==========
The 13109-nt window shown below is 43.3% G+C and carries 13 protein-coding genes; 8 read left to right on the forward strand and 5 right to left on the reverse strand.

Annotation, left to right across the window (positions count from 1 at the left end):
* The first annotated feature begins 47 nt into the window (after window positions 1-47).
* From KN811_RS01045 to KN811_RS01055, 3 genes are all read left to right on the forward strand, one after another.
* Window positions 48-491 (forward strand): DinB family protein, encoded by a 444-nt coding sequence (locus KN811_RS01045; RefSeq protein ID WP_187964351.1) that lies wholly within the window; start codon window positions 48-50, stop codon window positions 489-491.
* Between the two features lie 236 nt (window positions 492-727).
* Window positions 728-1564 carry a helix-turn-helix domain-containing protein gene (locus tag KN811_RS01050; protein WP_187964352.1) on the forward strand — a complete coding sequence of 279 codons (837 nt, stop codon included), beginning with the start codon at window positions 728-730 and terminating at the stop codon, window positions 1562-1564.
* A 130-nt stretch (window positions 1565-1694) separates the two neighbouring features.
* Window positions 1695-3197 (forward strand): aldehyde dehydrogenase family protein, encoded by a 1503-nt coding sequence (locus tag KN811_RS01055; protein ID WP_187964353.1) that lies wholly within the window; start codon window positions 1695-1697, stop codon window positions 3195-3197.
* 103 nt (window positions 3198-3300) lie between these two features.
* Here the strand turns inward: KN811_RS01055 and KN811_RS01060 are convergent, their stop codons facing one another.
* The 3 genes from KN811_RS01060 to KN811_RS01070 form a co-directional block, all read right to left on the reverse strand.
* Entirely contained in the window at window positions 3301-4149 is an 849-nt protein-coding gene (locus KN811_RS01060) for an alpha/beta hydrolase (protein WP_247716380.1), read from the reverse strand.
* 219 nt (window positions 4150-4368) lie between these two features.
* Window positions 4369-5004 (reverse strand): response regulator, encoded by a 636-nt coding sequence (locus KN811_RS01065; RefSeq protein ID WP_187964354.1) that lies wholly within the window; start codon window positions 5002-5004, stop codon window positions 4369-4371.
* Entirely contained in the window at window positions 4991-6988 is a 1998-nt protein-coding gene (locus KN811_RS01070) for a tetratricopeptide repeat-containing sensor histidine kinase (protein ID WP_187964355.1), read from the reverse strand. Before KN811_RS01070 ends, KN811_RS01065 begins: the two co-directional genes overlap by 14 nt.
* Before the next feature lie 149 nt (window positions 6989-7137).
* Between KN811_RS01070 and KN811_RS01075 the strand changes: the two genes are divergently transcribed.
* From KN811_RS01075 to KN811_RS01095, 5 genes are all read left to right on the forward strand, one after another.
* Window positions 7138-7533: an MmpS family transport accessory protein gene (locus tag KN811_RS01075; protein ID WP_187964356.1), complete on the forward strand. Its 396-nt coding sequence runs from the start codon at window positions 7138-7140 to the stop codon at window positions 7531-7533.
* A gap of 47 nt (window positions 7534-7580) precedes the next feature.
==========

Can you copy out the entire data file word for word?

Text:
The 13109-nt window shown below is 43.3% G+C and carries 13 protein-coding genes; 8 read left to right on the forward strand and 5 right to left on the reverse strand.

Annotation, left to right across the window (positions count from 1 at the left end):
* The first annotated feature begins 47 nt into the window (after window positions 1-47).
* From KN811_RS01045 to KN811_RS01055, 3 genes are all read left to right on the forward strand, one after another.
* Window positions 48-491 (forward strand): DinB family protein, encoded by a 444-nt coding sequence (locus KN811_RS01045; RefSeq protein ID WP_187964351.1) that lies wholly within the window; start codon window positions 48-50, stop codon window positions 489-491.
* Between the two features lie 236 nt (window positions 492-727).
* Window positions 728-1564 carry a helix-turn-helix domain-containing protein gene (locus tag KN811_RS01050; protein WP_187964352.1) on the forward strand — a complete coding sequence of 279 codons (837 nt, stop codon included), beginning with the start codon at window positions 728-730 and terminating at the stop codon, window positions 1562-1564.
* A 130-nt stretch (window positions 1565-1694) separates the two neighbouring features.
* Window positions 1695-3197 (forward strand): aldehyde dehydrogenase family protein, encoded by a 1503-nt coding sequence (locus tag KN811_RS01055; protein ID WP_187964353.1) that lies wholly within the window; start codon window positions 1695-1697, stop codon window positions 3195-3197.
* 103 nt (window positions 3198-3300) lie between these two features.
* Here the strand turns inward: KN811_RS01055 and KN811_RS01060 are convergent, their stop codons facing one another.
* The 3 genes from KN811_RS01060 to KN811_RS01070 form a co-directional block, all read right to left on the reverse strand.
* Entirely contained in the window at window positions 3301-4149 is an 849-nt protein-coding gene (locus KN811_RS01060) for an alpha/beta hydrolase (protein WP_247716380.1), read from the reverse strand.
* 219 nt (window positions 4150-4368) lie between these two features.
* Window positions 4369-5004 (reverse strand): response regulator, encoded by a 636-nt coding sequence (locus KN811_RS01065; RefSeq protein ID WP_187964354.1) that lies wholly within the window; start codon window positions 5002-5004, stop codon window positions 4369-4371.
* Entirely contained in the window at window positions 4991-6988 is a 1998-nt protein-coding gene (locus KN811_RS01070) for a tetratricopeptide repeat-containing sensor histidine kinase (protein ID WP_187964355.1), read from the reverse strand. Before KN811_RS01070 ends, KN811_RS01065 begins: the two co-directional genes overlap by 14 nt.
* Before the next feature lie 149 nt (window positions 6989-7137).
* Between KN811_RS01070 and KN811_RS01075 the strand changes: the two genes are divergently transcribed.
* From KN811_RS01075 to KN811_RS01095, 5 genes are all read left to right on the forward strand, one after another.
* Window positions 7138-7533: an MmpS family transport accessory protein gene (locus tag KN811_RS01075; protein ID WP_187964356.1), complete on the forward strand. Its 396-nt coding sequence runs from the start codon at window positions 7138-7140 to the stop codon at window positions 7531-7533.
* A gap of 47 nt (window positions 7534-7580) precedes the next feature.